UBC Institute for the Oceans and Fisheries director William Cheung is the senior author of a new study which draws connections between warming ocean temperatures and changing seafood menu offerings in Vancouver. (Courtesy UBC)

UBC Institute for the Oceans and Fisheries director William Cheung is the senior author of a new study which draws connections between warming ocean temperatures and changing seafood menu offerings in Vancouver. (Courtesy UBC)

Jumbo flying squid landing on menus as climate shifts seafood supply: UBC study

Researchers say warming sea temperatures are impacting what we eat

The climate is changing, and a new study suggests seafood menus may be shifting with it.

Researchers from the University of British Columbia analyzed 362 Vancouver restaurant menus from four time periods between 1880 and 2021, and found warming ocean temperatures have likely impacted local seafood offerings.

The team released their findings Thursday (April 21) with a prediction for seafood lovers: jumbo flying squid (a.k.a. Humboldt squid) and sardines may soon take sockeye salmon’s place.

The two up-and-coming creatures are warm water lovers, and report senior author William Cheung said as the ocean heats they are increasingly able to expand their territories.

“Humboldt squid is not something that we see in restaurant menus at all before the 1990s but we see it is much more common now, and sardine, which has historically disappeared in seafood menu, may return in the future,” Cheung, the director of the UBC Institute for the Oceans and Fisheries, said in a news release.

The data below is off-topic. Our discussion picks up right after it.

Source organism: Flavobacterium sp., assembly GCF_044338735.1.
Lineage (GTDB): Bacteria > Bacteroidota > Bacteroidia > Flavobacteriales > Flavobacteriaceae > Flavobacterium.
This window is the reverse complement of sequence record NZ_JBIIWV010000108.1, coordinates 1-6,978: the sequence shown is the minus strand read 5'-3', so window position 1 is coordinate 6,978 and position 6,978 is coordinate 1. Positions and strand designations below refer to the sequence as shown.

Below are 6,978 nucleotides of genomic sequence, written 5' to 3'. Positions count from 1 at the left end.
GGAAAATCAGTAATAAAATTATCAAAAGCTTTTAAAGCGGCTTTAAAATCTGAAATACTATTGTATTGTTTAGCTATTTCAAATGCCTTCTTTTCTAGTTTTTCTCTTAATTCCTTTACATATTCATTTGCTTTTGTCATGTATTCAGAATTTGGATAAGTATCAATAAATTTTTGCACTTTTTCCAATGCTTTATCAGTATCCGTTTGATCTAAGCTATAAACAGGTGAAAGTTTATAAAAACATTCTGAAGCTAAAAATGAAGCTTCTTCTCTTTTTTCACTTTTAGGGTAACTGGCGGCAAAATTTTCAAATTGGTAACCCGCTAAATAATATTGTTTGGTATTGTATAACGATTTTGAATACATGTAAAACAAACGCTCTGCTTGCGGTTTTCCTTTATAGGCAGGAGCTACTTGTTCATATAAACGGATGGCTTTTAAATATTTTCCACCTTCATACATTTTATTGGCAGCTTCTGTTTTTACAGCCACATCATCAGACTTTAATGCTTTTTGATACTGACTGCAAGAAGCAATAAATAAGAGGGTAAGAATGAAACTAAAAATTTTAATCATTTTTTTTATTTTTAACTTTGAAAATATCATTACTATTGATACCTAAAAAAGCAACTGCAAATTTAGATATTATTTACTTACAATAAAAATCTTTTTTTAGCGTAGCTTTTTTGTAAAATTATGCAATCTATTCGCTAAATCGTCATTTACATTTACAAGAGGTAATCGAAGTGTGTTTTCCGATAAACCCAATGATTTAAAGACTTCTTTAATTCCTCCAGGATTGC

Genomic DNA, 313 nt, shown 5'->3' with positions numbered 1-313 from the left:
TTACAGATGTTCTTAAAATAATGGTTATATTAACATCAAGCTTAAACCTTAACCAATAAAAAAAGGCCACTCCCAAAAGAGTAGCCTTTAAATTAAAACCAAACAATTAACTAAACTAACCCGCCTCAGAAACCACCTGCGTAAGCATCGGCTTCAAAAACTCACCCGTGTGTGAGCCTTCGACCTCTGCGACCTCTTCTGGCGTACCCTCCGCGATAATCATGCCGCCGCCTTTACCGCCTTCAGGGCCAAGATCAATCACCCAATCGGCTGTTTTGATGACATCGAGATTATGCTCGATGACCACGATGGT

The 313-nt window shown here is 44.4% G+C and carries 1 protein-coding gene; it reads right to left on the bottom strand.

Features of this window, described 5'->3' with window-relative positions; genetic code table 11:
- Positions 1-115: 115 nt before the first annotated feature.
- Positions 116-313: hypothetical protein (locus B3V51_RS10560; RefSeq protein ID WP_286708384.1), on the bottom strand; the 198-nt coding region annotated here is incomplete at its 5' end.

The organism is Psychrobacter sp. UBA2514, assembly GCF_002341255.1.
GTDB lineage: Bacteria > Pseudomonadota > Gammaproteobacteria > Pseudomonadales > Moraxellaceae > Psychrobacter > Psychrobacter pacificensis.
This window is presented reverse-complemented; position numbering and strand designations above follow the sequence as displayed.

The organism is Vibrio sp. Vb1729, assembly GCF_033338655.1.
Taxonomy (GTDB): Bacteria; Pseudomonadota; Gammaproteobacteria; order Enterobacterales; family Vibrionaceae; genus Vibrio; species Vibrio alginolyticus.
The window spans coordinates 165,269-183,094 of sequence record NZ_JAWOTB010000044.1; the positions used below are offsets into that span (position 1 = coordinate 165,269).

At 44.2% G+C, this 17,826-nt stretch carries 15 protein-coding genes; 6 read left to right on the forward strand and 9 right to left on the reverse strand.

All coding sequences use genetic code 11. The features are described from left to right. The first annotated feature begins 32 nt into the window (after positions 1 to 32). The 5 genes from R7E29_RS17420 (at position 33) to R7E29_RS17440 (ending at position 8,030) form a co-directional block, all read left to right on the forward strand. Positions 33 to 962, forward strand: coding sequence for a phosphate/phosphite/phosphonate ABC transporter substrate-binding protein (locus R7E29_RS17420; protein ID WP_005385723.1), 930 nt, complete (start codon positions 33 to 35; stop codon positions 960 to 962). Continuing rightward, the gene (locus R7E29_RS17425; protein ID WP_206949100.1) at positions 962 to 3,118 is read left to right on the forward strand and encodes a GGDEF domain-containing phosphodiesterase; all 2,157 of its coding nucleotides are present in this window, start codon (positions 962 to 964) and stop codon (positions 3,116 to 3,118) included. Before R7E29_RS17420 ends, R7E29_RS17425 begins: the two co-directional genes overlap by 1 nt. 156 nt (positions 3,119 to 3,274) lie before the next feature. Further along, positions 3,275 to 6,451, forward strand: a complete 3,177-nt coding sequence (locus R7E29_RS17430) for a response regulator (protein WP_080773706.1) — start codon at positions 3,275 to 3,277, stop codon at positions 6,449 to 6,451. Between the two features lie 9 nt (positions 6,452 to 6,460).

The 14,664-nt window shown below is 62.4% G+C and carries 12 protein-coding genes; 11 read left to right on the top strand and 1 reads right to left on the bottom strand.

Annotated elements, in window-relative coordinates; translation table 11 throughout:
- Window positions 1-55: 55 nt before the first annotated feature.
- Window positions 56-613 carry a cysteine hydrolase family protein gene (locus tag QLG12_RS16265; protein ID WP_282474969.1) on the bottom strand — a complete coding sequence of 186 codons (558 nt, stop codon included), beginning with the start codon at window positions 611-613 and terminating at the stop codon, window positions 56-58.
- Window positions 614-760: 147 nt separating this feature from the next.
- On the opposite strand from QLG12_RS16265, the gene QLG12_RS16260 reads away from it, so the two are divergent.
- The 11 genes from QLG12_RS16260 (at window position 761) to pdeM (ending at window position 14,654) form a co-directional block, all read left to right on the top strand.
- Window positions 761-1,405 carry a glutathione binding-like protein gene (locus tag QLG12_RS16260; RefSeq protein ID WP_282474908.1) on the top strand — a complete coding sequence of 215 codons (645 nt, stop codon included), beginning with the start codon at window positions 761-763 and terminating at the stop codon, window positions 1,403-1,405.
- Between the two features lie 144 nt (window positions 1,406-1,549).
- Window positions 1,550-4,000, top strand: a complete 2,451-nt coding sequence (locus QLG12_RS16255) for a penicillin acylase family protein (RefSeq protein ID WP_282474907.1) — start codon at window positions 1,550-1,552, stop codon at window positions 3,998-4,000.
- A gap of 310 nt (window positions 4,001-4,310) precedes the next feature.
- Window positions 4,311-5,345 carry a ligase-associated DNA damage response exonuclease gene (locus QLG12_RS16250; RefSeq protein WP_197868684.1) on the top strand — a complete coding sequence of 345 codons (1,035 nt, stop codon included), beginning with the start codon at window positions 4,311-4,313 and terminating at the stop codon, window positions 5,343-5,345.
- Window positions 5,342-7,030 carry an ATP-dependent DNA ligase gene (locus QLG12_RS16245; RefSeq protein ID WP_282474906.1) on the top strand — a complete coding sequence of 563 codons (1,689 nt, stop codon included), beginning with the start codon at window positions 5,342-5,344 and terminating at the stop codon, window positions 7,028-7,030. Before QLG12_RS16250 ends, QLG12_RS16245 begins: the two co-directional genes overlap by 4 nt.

Sockeye salmon, on the other hand, have been struggling in B.C. Unless that changes, Cheung said he expects to see restaurants increasingly drop the much-loved fish from their menus.

READ ALSO: UN warns Earth ‘firmly on track toward an unlivable world’

His team conducted their research by determining the preferred water temperature of local sea life listed on Vancouver menus from each time period, and comparing it to actual ocean temperatures at the time. As water temperatures increased, so did the level of warm water dwellers on menus.

“It’s likely that they were more available to catch for sale…,” Cheung said.

The team recognized that other factors like fishing activity, aquaculture and imported supply could play a part in menu offerings too, but said they did their best to account for that in their analysis.

Their research shows that less conventional data sources can be useful in mapping the impacts of climate change going forward.

Co-author John-Paul Ng said he hopes their approach helps to connect people’s every day activities to what is going on in the world.

READ ALSO: In hot water? Study says warming may reduce sea life by 17%


@janeskrypnek
jane.skrypnek@bpdigital.ca

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